Why does my kid bite!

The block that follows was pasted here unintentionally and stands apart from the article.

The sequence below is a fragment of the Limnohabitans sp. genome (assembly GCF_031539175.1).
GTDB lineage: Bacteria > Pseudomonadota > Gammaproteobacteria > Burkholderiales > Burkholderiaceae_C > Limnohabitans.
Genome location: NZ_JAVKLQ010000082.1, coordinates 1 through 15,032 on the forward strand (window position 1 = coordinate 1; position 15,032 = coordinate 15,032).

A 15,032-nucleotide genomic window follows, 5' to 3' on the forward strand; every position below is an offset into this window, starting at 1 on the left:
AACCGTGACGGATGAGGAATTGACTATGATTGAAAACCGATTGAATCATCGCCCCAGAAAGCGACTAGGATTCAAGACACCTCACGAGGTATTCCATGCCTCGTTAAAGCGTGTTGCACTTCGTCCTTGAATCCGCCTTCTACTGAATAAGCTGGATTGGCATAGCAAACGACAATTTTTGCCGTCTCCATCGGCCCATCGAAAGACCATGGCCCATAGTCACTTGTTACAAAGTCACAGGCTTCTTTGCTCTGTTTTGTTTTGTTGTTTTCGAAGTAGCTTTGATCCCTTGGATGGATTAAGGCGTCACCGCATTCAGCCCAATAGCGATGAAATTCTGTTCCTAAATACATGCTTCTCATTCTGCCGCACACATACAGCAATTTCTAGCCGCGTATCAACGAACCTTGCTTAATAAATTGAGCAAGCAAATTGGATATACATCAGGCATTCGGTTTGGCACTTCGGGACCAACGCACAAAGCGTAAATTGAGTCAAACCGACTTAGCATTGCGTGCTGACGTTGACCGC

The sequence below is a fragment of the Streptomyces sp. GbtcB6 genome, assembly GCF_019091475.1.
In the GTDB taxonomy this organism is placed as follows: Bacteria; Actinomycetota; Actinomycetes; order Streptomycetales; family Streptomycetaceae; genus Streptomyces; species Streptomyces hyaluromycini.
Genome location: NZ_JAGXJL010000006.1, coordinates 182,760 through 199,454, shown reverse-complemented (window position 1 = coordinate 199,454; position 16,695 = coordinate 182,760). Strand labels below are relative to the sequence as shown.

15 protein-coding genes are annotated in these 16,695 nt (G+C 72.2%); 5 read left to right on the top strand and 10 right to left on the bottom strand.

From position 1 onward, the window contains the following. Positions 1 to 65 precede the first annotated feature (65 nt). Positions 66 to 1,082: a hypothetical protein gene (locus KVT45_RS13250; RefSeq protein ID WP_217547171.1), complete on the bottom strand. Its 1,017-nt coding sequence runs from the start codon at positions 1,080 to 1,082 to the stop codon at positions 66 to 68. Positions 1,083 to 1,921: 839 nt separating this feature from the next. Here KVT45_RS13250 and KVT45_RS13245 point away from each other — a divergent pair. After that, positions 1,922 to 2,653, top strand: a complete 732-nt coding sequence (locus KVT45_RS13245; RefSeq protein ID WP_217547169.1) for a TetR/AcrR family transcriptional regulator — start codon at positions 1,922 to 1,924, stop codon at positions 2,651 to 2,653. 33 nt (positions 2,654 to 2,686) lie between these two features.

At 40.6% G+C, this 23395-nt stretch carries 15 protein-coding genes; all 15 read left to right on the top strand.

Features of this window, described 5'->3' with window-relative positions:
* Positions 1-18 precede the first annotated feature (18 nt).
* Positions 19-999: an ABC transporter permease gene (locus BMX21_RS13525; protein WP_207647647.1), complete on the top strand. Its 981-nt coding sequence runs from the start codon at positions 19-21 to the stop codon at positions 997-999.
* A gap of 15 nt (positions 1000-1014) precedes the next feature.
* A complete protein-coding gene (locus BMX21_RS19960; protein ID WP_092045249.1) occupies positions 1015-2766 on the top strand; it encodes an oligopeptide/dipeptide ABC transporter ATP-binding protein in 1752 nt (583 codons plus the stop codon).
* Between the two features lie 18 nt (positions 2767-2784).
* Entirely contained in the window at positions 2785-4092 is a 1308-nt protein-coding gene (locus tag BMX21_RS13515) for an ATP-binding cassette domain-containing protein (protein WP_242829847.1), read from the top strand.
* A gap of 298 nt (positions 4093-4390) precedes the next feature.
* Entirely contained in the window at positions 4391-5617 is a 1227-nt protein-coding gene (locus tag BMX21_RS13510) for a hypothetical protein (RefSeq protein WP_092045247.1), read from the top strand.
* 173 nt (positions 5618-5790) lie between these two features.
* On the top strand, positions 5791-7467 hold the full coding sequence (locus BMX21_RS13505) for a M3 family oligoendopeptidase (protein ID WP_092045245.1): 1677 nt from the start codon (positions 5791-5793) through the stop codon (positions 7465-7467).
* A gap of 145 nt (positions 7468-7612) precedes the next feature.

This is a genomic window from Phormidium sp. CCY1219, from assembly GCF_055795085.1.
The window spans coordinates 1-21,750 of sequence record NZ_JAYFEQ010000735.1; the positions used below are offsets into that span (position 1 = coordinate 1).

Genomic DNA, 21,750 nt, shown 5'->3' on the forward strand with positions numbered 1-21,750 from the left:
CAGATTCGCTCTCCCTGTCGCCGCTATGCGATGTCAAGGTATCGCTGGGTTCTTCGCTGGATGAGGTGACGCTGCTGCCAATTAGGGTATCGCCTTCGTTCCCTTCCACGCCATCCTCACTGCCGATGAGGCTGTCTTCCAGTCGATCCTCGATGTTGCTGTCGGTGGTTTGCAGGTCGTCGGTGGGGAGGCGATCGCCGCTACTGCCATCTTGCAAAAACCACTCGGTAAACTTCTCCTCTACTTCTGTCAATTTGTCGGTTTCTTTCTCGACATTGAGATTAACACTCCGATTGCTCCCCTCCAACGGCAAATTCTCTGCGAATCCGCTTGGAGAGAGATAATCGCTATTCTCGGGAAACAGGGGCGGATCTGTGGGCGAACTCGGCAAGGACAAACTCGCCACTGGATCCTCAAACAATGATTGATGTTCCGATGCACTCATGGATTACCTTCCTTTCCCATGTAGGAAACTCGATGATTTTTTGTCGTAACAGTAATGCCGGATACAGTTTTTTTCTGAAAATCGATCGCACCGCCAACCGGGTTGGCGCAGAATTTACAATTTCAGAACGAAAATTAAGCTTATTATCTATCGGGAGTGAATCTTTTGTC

We've all been there....running late, need to get home and fix dinner, swing into the center to pick up the kiddo and the teacher wants to "talk to you". The teacher tells you there is an issue with JJ, he bit three children today. Immediately you feel like every single person in the center is watching your child. You may even feel like a bad parent....don't! Let me assure you that biting is developmental. Biting is no different than potty training or learning to share. There usually is a reason children are biting and I promise they will outgrow this behavior. Several reasons children bite may be eruption of new teeth, lack of verbal language, illness, the biting garners a huge response by the victim and/or caregivers, limited toys or possessiveness over a favorite item or caregiver, also classroom setup. If your child bites , take a look in their mouth, if you dare! Let the child have an item they can chew like a teether or soft infant spoon if supervised can help. Make sure the child isn't hungry, many children bite close to meal times. Crunchy foods can curb the urge to bite. Also make sure the child is rested. Children who are tired, ill or hungry have limited tolerance, just like adults! Shadow the child and watch other signs that the child is about to bite-does the child make other noises to say "I am playing with this toy." Teach children to say " I am using it" or "mine" rather than biting as means to an end. Children learn by watching-biting the child back only reinforces the behavior, and is cruel. Helping the child acquire language often curbs the behavior. Provide multiple favorite toys if having a play date or in a classroom. Perhaps during a play date limit favorite toys to prevent biting during play. Two year old children developmentally are not able to share and have limited coping skills, why set them up for failure? If the child bites it is important to include them in caring for the victim. Allow the child, with your help, to comfort the one that was hurt. Help the victim get a tissue or an ice pack, give gentle back rubs and encouragement. Praise the biter when they learn a new coping skill or use their words. If the child biting continues discuss the issue with your pediatrician or health care provider. Just remember the child is growing and this too shall pass.